Unsurprisingly, the COVID pandemic has created a flexible workplace that most management — as well as their teams — never thought possible. With better work-life balance, a less stressful and money-saving commute, and improved inclusivity — not to mention the positive environmental impact — the benefits of location independence are almost countless.
I can attest to them firsthand. Like many companies, my company has been fully remote since March 2020. But despite the numerous advantages of a work-from-home team, sustaining and satisfying a fully remote workforce comes with unique and unprecedented challenges. However, it wasn’t until my company recently hosted a two-day offsite that the critical importance of in-person interaction became shockingly clear. Companies need the best of both worlds in order to be successful.
Here are three reasons why a short offsite could be your holy grail for building corporate culture:
Build rapport faster
With in-person interaction, there’s an innate ability to establish and drive a trusting rapport that’s infinitely easier than online. There’s an immediate and genuine connection that can be made in a few hours, which can otherwise take weeks — or even months — online. With virtual meetings, there is always a beginning and an end, and usually an agenda. When you can interact with colleagues over a coffee, lunch, or even a mini-golf course like we did, without the formal conversation structure that often comes with online meetings, you can bring your “whole self” to work.
To help our people feel more socially connected while remote, we use Donut as a “virtual watercooler” to mitigate workplace loneliness and isolation. And, we all had a blast with a high-energy, fully interactive Virtual Game Show Extravaganza, hosted by Feet First Entertainment. However, despite the undeniable value that these platforms and services offer for virtual coffee, peer learning, and much-needed comic relief, genuine interactions also need to happen in the physical world to generate real emotional human connection. The value of “free-flowing interaction” can be challenging to measure, but when our team felt it at our offsite, they knew exactly what it meant.
Brainstorm more effectively
By creating an environment for sharing concepts and thoughts in a more fluid setting, ideas flow more easily, and creativity follows. Employees otherwise unable to engage in a remote setting have the unique opportunity to informally interact, while helping drive cross-functional collaboration. At the offsite, we didn’t exchange ideas only during our designated “brainstorm” session on the formal agenda. Instead, one of our most effective brainstorms spontaneously occurred when we ate lunch together, enabling our ideas to flow more easily — without a whiteboard or laptop in sight. In fact, one of the best ideas that came out of the offsite had been batted around for years, but never succinctly discussed nor, therefore, implemented. An innovative concept that sat dormant for ages suddenly sprang to life over a serendipitous, dynamic conversation over sandwiches and salads that was never planned on the itinerary. Sometimes, unscheduled brainstorms are precisely when the most creative ideas evolve.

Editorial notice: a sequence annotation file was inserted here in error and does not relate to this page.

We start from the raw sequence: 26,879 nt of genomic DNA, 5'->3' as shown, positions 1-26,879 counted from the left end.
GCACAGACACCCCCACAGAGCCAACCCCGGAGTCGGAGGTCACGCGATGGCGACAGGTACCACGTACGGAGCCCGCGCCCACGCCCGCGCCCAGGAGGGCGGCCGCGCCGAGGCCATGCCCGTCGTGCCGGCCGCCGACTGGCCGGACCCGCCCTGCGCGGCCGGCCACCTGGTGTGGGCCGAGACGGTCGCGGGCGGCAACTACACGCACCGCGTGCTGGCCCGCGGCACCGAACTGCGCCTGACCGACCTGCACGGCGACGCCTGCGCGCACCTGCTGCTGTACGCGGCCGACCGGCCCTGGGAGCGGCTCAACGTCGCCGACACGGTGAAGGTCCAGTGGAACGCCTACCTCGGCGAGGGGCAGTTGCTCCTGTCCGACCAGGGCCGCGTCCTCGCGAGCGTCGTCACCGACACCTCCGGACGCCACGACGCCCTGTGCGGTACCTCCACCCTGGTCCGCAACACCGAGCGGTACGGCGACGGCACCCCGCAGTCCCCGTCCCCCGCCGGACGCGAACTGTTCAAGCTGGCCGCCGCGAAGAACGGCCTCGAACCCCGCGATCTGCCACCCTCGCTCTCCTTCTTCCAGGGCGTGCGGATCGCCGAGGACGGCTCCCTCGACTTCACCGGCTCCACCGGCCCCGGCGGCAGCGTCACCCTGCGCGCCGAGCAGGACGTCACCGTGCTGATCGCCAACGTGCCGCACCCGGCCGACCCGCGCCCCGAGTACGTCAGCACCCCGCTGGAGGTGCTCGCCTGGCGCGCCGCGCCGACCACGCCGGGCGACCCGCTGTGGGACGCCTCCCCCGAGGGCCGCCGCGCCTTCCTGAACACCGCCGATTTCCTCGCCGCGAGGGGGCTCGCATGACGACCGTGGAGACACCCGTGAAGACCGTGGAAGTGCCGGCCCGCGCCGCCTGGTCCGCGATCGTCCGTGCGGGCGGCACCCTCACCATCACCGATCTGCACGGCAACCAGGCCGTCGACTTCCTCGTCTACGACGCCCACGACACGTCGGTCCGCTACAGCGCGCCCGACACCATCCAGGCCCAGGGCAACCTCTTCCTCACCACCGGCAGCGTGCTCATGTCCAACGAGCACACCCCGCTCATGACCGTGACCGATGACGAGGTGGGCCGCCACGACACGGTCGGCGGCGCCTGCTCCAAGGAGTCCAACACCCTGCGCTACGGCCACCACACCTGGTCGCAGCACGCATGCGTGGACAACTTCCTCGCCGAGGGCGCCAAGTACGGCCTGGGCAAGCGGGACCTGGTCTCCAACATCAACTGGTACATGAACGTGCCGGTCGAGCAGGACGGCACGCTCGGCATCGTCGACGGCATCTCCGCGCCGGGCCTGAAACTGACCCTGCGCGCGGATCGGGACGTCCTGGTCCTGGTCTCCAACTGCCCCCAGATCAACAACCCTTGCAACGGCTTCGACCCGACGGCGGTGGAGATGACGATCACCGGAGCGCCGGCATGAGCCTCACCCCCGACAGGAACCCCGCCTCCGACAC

Drive morale through employee engagement
In-person offsites make management suddenly both accessible and approachable. A humanized leadership team can increase employee engagement and motivation by making employees feel revitalized, reenergized, and motivated. One of the hardest-hit generations among the pandemic are those who are just starting their careers. For many entry-level and even mid-level professionals, the barriers to learning can become insurmountable. These days, there is so much friction for asking simple questions because you cannot just pop by someone’s desk, or see her in the kitchen or the elevator. A bubbling environment of learning and development has been siphoned into a Slack channel or a text message.
A company’s success cannot be fairly evaluated just by looking at revenue numbers. Instead, its ability to foster developmental, career-growing opportunities is just as important, or you will no longer attract — or retain — your best talent. In the office, passive learning is achieved by listening to a colleague pitch a client from the next cube or observing how a colleague prepares for an important presentation. In a remote environment, this can only be achieved with much greater intention. At our recent offsite, I purposefully dedicated a significant amount of time with our junior-level staff so I could truly get to know them better. As a leader, you must constantly be bridging the gap, so it’s a win-win environment for everyone.
Undeniably, the global pandemic has enabled many innovative companies to scale rapidly without stepping foot inside a traditional office. However, optimizing your best practices learned from remote working and integrating them with in-person offsites can help take your organization — and its success — to a whole new level.
Written by Sameer Bhalla.
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